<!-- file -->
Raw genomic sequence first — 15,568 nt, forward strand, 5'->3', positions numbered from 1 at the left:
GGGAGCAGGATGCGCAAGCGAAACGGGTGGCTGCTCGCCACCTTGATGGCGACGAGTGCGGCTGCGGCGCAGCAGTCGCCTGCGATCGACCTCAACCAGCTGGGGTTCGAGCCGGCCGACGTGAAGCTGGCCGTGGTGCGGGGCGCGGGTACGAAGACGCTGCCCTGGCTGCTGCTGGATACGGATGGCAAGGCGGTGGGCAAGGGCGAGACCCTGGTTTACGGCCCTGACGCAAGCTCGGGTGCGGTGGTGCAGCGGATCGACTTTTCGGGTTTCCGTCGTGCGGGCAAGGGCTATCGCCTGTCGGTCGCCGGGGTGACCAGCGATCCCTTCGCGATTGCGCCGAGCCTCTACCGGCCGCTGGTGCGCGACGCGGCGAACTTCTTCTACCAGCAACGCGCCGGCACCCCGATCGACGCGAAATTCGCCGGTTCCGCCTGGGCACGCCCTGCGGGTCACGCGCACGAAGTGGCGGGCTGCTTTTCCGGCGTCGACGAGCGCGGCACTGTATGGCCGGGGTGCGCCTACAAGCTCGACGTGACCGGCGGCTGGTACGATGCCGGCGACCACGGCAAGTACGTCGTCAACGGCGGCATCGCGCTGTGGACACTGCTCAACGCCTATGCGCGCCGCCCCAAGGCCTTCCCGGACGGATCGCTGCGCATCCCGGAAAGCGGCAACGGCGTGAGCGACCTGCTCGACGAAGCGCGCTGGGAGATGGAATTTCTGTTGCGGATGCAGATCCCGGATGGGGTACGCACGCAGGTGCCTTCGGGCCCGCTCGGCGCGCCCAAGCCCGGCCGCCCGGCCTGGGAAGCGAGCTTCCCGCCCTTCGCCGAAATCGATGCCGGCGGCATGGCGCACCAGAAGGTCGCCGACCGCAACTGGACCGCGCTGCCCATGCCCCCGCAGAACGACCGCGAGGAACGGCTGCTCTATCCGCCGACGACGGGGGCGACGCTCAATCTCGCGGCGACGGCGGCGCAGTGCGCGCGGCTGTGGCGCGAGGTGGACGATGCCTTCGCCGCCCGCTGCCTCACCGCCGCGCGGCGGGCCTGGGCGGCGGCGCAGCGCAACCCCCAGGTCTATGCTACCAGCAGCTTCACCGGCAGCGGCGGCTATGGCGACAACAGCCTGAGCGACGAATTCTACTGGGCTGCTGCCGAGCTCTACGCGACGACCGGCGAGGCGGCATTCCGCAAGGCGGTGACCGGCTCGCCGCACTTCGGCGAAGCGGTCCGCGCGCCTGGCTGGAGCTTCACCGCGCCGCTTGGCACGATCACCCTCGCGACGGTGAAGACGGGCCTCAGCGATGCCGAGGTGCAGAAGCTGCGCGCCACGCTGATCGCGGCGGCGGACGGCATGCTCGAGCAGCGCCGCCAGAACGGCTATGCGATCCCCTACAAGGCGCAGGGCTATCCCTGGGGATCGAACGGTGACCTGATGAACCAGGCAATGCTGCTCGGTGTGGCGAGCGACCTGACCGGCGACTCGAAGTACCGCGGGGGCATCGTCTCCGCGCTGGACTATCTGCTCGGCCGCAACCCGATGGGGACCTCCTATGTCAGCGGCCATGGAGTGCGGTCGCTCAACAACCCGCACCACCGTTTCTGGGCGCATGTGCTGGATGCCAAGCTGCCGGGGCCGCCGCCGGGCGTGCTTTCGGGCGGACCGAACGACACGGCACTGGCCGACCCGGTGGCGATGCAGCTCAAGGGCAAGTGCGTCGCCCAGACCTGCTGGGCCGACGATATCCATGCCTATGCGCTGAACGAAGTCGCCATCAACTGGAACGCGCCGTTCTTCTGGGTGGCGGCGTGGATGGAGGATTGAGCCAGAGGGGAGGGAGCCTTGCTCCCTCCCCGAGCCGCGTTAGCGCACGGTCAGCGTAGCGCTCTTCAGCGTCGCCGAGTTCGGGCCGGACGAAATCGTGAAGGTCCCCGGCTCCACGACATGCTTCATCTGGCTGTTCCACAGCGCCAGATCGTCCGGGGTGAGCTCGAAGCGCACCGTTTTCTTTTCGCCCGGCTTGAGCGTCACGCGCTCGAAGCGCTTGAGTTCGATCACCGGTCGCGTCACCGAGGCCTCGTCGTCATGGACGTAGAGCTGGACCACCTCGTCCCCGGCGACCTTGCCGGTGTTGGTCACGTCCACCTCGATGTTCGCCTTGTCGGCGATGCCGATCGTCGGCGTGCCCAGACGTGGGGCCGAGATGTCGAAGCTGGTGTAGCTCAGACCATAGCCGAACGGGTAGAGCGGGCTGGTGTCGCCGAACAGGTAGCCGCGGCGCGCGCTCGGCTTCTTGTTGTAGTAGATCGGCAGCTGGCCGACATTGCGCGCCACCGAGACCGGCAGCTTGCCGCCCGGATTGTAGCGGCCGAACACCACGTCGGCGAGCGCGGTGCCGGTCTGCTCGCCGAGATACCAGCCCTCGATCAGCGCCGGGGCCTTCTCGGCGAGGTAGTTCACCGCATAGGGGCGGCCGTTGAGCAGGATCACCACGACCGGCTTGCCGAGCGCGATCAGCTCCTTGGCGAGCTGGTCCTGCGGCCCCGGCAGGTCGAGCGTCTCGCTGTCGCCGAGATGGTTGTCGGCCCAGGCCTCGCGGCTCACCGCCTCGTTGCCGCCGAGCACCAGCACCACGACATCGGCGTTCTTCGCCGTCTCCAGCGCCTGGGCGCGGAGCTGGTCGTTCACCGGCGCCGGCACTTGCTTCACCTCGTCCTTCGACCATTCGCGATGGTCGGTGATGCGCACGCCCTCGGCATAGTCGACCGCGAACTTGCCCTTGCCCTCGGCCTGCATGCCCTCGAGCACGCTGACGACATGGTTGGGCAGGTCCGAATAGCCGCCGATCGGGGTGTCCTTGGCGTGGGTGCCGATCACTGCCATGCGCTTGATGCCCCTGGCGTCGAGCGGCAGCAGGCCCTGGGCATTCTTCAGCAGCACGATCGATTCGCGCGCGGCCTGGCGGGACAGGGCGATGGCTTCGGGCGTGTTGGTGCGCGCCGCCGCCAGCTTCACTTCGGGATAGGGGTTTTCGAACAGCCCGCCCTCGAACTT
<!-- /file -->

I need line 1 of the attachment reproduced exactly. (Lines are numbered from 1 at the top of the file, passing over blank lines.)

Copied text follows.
Raw genomic sequence first — 15,568 nt, forward strand, 5'->3', positions numbered from 1 at the left: